Monday 14th of June 2021
Vet Advice

Acupuncture: How could it benefit my horse?

Acupuncture is described by the Chinese as the stimulation of certain points that regulate the flow of Qi. According to acupuncture theory, Qi is the essence of life that is responsible for maintaining homeostasis, the dynamic equilibrium that is necessary within the body to reduce our susceptibility to injury and disease.

Although the use of acupuncture in the treatment of horses is relatively new to the western world, it has been used on horses in China for over 4000 years.


Fig 1. Acupuncture points of the horse.


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The concept that each point communicates with a specific organ and is capable of reflecting the condition of that organ is traditional Chinese medical theory. The related acupoints will show physiologic changes when the associated organ is suffering a pathophysiologic disturbance. It is believed that when the points are treated with acupuncture, the point and the meridian allow the ready communication of the effect to the affected organ.

The acupuncture points that are used by the acupuncturist are cutaneous areas containing relatively high concentrations of free nerve endings, nerve bundles and nerve plexi, mast cells, lymphatics, capillaries, and venules. Afferent peripheral nerves are used to transmit the acupuncture stimulus to the spinal cord from the acupuncture point. The needle stimulates certain nerves in the skin, which produce a long-term blockade of nerves in the spinal cord that transmit pain to the brain.

Quality and safety of the needles

The needles are always brand new and sterilised.  They are disposed immediately after use so there is no risk of transmitting infection.

Does the needle hurt?

The acupuncture needle is thinner than the usual hypodermic needle and is inserted in a way that hardly ever hurts. They are inserted carefully and swiftly into the skin and left there without further stimulation for an average of five minutes.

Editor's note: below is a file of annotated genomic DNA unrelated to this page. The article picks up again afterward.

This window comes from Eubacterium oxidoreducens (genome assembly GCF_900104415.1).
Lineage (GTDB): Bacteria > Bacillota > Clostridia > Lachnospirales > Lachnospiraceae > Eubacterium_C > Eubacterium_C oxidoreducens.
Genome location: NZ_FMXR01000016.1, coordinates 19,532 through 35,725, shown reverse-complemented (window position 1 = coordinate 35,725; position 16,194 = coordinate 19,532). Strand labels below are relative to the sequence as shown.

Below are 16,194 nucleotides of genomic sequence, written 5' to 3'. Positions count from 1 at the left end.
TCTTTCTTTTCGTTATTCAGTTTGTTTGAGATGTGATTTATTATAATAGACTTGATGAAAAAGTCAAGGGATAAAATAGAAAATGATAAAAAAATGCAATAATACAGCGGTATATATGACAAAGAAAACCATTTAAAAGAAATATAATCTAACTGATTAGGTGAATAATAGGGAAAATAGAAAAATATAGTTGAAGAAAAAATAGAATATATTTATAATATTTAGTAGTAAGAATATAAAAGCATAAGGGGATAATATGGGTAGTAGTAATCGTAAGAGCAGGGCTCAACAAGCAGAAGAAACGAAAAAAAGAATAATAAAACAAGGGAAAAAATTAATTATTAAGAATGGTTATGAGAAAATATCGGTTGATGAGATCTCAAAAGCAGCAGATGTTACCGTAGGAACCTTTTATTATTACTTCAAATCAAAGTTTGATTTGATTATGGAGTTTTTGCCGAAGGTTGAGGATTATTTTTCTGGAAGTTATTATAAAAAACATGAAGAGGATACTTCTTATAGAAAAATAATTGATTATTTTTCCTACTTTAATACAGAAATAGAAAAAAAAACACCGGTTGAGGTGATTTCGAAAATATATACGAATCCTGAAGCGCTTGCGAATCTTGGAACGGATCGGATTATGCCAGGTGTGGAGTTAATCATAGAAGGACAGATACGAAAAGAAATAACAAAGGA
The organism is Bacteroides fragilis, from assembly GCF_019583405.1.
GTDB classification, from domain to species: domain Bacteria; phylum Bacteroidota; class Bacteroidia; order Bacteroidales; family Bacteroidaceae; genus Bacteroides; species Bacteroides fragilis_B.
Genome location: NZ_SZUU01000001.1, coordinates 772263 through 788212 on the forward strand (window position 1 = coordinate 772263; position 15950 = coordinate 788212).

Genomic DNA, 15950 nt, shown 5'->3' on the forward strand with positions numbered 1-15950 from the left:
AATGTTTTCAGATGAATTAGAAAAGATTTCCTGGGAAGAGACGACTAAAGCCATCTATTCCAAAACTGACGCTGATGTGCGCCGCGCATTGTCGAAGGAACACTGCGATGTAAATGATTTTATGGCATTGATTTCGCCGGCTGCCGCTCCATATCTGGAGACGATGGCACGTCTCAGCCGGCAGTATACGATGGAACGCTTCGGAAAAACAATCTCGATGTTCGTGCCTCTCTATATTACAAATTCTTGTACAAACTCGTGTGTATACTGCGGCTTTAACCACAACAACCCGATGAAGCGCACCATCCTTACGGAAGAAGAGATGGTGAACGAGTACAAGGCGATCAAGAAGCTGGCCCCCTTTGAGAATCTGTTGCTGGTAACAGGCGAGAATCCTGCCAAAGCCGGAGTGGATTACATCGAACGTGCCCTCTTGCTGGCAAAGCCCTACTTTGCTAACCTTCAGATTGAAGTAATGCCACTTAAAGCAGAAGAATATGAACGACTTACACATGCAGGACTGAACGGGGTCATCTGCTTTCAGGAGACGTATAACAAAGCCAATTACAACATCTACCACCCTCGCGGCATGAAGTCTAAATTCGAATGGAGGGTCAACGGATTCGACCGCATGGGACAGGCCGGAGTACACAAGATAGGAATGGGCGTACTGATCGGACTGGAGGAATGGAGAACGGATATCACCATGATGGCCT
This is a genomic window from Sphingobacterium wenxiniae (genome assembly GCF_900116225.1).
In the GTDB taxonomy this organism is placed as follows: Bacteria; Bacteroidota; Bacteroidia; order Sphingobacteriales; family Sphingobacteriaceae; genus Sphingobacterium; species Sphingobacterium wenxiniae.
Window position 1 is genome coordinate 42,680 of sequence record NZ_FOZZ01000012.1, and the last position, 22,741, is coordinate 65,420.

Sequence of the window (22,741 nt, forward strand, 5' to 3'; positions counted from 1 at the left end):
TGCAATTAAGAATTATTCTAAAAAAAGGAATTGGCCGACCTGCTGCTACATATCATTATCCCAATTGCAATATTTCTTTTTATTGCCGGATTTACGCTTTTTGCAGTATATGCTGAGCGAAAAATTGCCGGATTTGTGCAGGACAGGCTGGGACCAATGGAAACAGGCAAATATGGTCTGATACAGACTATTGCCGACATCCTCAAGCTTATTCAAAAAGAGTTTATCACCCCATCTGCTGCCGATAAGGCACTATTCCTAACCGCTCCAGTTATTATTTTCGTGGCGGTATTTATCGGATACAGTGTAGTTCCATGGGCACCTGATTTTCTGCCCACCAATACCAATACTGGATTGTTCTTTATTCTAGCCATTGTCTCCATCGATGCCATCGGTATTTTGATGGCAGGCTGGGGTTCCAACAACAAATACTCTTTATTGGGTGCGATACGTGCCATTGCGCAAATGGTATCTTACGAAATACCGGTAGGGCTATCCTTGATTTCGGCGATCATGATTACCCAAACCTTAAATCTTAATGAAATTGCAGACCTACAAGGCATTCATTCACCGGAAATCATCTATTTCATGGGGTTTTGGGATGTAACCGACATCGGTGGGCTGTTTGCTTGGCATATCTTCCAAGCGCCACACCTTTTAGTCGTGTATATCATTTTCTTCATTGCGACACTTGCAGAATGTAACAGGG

How many treatments are required?

Conditions that have been present for many years usually require five or six treatments performed once a week or once a fortnight.

If the condition has only been present for a few months the number is four or five. 

Much depends on the nature of the pain condition and how the patient responds to the treatment.  Some patients respond very quickly while others react slowly or not at all. 

Within two or three treatments your veterinary acupuncturist should be able to suggest whether your horse is likely to find this form of treatment useful, or whether it is better to stop.

Why are several treatments required?

The first treatment rarely produces relief for more than a day. After each successive treatment pain relief usually lasts longer. By the sixth or seventh treatment, relief may last for several months (see Fig 4).  It is rare to have a prolonged relief after only two or three treatments.  If everything goes well, 4-6 treatments may well produce 60% or more relief lasting several months or more.

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Fig 4. Each successive treatment usually produces relief that lasts longer.

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What happens if your horses’ pain begins to return after a course of treatment?

If your horse has done well for several months or more after a course of treatment but the pain begins to return, you would usually only need one or two treatments to produce another period of long-term relief.

Which conditions may benefit from veterinary acupuncture?

Numerous conditions may benefit from veterinary acupuncture, for example; musculoskeletal and neurologic conditions, chronic back pain, gastrointestinal disease, respiratory, emotional, reproductive, dermatologic, and ophthalmologic disorders just to name a few. Speak to your veterinary surgeon to ascertain if it is a treatment which would benefit your horse.

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